How the manager of Sky store in Trinity Leeds has improved profitability, footfall and been shortlisted for a national award

A retail manager who has spent two years leading the transformation of a Yorkshire Sky store is seeing his measures rolled out across the UK and his work shortlisted for a national award.

Jamie Sleight, who has worked for the company in various roles for 11 years, was promoted from team leader to manager of Sky in the Trinity Leeds shopping centre six months after its largest concept store to-date opened in 2021.

Since then, he has been on a mission to improve the store’s performance and also Sky Retail as a whole – often initiating trials and insights. He has played a pivotal role in creating customer service frameworks and rolling out Sky’s VIP lounges at First Direct Arena in Leeds and other venues across the UK.

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The measures he has implemented, he said, have led to improved profitability at the store and an 85 per cent increase in footfall at the store year-on-year. He was also recently shortlisted in the store hero category in the national Retail Week Awards.

Jamie Sleight, manager of the Sky Store in Trinity Leeds. Picture by Yorkshire Post photographer James Hardisty.Jamie Sleight, manager of the Sky Store in Trinity Leeds. Picture by Yorkshire Post photographer James Hardisty.
Jamie Sleight, manager of the Sky Store in Trinity Leeds. Picture by Yorkshire Post photographer James Hardisty.

Speaking to The Yorkshire Post, Mr Sleight said: "As a leader I want to make sure we’re profitable, that our people are at the forefront of everything we do and that we are championing our customers every single day to give them an experience that they won’t get from other retailers.”

One of the first changes he called for was for store managers to be able to see their profit and loss figures. "We were given retail targets but we never saw any profit and loss figures for the retail stores,” he said.

"We can now see how profitable our businesses are. We’ve been given the keys to our own business and that has been rolled out across all our shops.”

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Mr Sleight also focused on customer service and feedback from Google reviews and, more recently, rolled out video mystery shopping across stores. “I want to make sure we are giving first class service every time,” he said. "Video mystery shopping gives us a much more accurate customer journey.”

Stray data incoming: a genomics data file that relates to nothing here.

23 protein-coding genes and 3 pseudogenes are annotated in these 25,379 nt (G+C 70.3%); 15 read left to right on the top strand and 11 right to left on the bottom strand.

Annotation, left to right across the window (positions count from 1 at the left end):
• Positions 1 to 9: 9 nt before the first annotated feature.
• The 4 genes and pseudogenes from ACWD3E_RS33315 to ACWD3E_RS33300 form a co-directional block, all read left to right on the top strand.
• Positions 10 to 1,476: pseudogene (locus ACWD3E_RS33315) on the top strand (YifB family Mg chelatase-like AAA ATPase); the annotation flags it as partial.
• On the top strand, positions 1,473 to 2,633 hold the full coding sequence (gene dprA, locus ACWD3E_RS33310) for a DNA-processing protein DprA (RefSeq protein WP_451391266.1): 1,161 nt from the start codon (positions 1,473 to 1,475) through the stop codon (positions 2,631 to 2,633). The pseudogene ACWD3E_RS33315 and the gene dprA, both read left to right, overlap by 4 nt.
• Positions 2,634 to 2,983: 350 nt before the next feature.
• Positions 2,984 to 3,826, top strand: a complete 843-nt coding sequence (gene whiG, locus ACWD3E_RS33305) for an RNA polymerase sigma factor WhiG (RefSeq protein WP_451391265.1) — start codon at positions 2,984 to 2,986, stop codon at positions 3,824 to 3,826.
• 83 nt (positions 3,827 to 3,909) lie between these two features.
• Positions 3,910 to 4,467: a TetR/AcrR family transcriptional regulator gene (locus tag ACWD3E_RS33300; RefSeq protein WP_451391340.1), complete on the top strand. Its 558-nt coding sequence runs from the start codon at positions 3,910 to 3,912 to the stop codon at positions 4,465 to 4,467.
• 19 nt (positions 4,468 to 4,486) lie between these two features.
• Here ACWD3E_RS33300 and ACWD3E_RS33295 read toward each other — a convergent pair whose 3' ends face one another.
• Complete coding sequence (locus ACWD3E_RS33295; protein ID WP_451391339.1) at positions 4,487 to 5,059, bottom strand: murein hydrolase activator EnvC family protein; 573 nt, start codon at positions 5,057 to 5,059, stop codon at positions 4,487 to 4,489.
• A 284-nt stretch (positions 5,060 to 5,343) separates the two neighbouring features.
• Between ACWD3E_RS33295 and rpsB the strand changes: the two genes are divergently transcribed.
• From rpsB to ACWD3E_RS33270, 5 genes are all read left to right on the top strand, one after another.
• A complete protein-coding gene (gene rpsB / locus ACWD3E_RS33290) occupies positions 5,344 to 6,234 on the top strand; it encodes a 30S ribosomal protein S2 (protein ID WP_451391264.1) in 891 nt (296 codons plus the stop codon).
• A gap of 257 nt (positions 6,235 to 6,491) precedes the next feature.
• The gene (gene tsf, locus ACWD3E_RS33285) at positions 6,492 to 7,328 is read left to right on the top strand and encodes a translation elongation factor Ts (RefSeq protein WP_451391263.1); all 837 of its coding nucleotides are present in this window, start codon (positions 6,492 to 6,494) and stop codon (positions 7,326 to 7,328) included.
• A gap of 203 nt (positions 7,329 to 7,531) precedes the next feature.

Mr Sleight plays an active role in helping identify and invest in leaders of the future. He has created a number of senior roles in the Trinity Leeds store, which employs eight people, that have been rolled out across other stores.

"We’ve never seen massive career progression from a retail standpoint so this was something I felt passionate about.”

Mr Sleight has made the Leeds store a hub in the community – hosting events and supporting elderly and vulnerable customers with digital adoption and tackling loneliness through tea parties and supporting Sky Cares – Sky’s giving back programme.

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He also actively raise funds for multiple charities. This year his team completed Tough Mudder, the Great North Run and the Three Peaks challenge. He also appeared on Sky Sports for his efforts in supporting the Rob Burrows Foundation in tackling motor neurone disease.

“Sky is a big company but we’re trying to embed it more into the community,” Mr Sleight said. “I’m really lucky that I’m trusted by the business to do these initiatives by myself and then put forward a business case to role them out to other shops.”

He added: “Sky Retail has changed so much over the last three years. When I started we were a little kiosk in a shopping centre and now we have flagship stores in major cities and are a profitable route to market. “Making sure customers are getting a world class experience across our retail stores is a priority in 2024.”